“It’s a different lifestyle,” said Koenig, who makes his home in the state of Washington. At the controls of the aircraft are contract pilots who work for Hawkins & Power, Aeroflight, Butler Aviation, and other air tanker services. The pilots move around the country with their location depending on where the fires are burning. “You’re definitely an itinerant laborer. You move from place to place and you can never predict where you’re going to end up. We chase the fires. That can get old, but it goes with the territory. Once the season’s over, you can breathe a little easier.”
It’s not easy, however, for Koenig to maneuver the aircraft that he flies along with co-pilot Mike Flynn. Koenig’s PB4Y2 is the U.S. Navy version of the B-24 bomber. Many of the aircraft, which include B-24, P-3, C-130 and DC-7 as well as the PB4Y2, are former military planes. The PB4Y2 on the field today was built for submarine patrolling during WWII, used by the U.S. Coast Guard during the 1960s, and then converted for use as a slurry bomber by Hawkins & Power.
“It’s a lot of work compared to smaller and more modern aircraft. All of our controls are cable controls, so it’s quite a grunt to get the aircraft to do what you want it to do,” said Koenig.
Of the process for coordinating firefighting efforts in the air, Michaelson says there are a lot of players in the game. Once on site, the bombers contact the air attack plane, which is the in-flight coordinator over the fire, and then circle between 1,500 and 3,500 feet.
“There’s a whole different science to dropping the retardant,” he says. “When it’s applied correctly and effectively, it works great. It’s actually up to the air tacs (tacticians) and pilots, or the coordinators on the ground to decide the coverage level, whether it’s heavy or light. They tell us exactly how they want it dropped and that’s how we set it down.”
The air tankers, which only fly during daylight hours, are allowed to make their flights up to one half hour before or after sunset, providing an air attack plane is on site.
“We drop at 120 knots. You really have to be paying attention at all times,” said Brad Baker, a copilot on an Aeroflight P-3 that carries up to 3,000 gallons of retardant. The bombers make their runs just over 200 feet above the tree line. “If you’re going a little fast, flaps up, and you’re getting rid of 18,000 pounds, it can go in two-tenths of a second. It’s a pretty good pitch-up, but it’s nothing you can’t correct.”
Michaelson opened the tanker base early, on April 1, after seeing bad signs for this year’s fire season, during a visit to the Pueblo base.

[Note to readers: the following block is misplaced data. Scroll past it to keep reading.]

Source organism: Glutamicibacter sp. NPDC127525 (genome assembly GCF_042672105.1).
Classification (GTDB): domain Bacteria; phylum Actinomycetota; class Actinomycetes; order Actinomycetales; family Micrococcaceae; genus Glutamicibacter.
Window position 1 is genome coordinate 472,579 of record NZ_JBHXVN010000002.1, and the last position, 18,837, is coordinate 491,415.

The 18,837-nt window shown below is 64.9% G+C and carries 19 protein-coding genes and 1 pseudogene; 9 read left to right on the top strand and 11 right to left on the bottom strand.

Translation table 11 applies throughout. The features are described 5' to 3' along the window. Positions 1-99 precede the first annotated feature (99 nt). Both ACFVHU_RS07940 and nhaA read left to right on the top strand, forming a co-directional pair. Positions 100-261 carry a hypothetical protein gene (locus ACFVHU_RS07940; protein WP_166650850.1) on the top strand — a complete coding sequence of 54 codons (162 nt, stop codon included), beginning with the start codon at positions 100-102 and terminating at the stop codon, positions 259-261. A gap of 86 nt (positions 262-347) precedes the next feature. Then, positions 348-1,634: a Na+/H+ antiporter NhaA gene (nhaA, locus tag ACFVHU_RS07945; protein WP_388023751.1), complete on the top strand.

“This year I just got a really weird feeling,” he said. “All of a sudden, they had three fires. When you get a red flag warning, we’re looking at high winds and really low relative humidity. Once you get into single digits, it’s bad news. I was down there, and they were getting red flag warnings at 9:15 in the morning.”
Michaelson rushed back to Jeffco to order retardant and prep the base for tankers.
“I was definitely making preemptive movements to get the base open,” he said. So far this year, the base has pumped 176,000 gallons of retardant.
“You can’t really prevent the fires, no matter what you do,” said Michaelson, who has no worries about job security during this dry year. “Things are going to happen whether it’s something intentional or not. Trains spark in the mountains, and there’s always lightning. There are a lot of different factors out there. At the same time, if people just use common sense, we can probably keep it down.”
Troy Stover, acting airport manager at Jeffco, who works with the base to ensure the county meets its needs, says that when the fire season begins, they change their operations a little bit.
“We look at security and a media area to make sure things are being done safely,” he said. Stover has also made room for local residents, who have appeared in lines of 15 cars or more to watch the planes refuel, rearm and take off. “We have people coming out with their lawn chairs and their lunches. They love watching them. It’s like a mini-airshow.”
Local resident Geneva Henry stopped by that day.
“We just wanted to see the operation,” Henry said. “The planes have been flying over our home for four days. They’re doing the job for us, you know.”
“Tanker groupies,” he says, as he waits for the next air tanker to arrive at the air base. “I love it. We have tanker groupies.”